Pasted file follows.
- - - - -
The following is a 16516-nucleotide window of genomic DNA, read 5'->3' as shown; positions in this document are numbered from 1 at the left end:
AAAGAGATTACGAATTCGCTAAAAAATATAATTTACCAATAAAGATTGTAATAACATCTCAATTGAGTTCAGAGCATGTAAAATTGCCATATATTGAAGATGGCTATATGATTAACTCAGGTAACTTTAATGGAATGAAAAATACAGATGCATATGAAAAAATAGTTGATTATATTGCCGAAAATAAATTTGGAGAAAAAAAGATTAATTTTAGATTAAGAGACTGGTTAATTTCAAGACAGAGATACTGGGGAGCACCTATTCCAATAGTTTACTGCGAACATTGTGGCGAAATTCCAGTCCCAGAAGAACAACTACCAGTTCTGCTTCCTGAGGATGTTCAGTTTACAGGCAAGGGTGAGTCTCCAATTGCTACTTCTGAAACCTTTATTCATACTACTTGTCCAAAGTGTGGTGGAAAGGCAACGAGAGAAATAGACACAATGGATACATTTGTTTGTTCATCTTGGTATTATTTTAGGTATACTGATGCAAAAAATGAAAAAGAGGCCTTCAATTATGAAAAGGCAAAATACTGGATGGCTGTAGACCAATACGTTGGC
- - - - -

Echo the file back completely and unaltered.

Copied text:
The following is a 16516-nucleotide window of genomic DNA, read 5'->3' as shown; positions in this document are numbered from 1 at the left end:
AAAGAGATTACGAATTCGCTAAAAAATATAATTTACCAATAAAGATTGTAATAACATCTCAATTGAGTTCAGAGCATGTAAAATTGCCATATATTGAAGATGGCTATATGATTAACTCAGGTAACTTTAATGGAATGAAAAATACAGATGCATATGAAAAAATAGTTGATTATATTGCCGAAAATAAATTTGGAGAAAAAAAGATTAATTTTAGATTAAGAGACTGGTTAATTTCAAGACAGAGATACTGGGGAGCACCTATTCCAATAGTTTACTGCGAACATTGTGGCGAAATTCCAGTCCCAGAAGAACAACTACCAGTTCTGCTTCCTGAGGATGTTCAGTTTACAGGCAAGGGTGAGTCTCCAATTGCTACTTCTGAAACCTTTATTCATACTACTTGTCCAAAGTGTGGTGGAAAGGCAACGAGAGAAATAGACACAATGGATACATTTGTTTGTTCATCTTGGTATTATTTTAGGTATACTGATGCAAAAAATGAAAAAGAGGCCTTCAATTATGAAAAGGCAAAATACTGGATGGCTGTAGACCAATACGTTGGC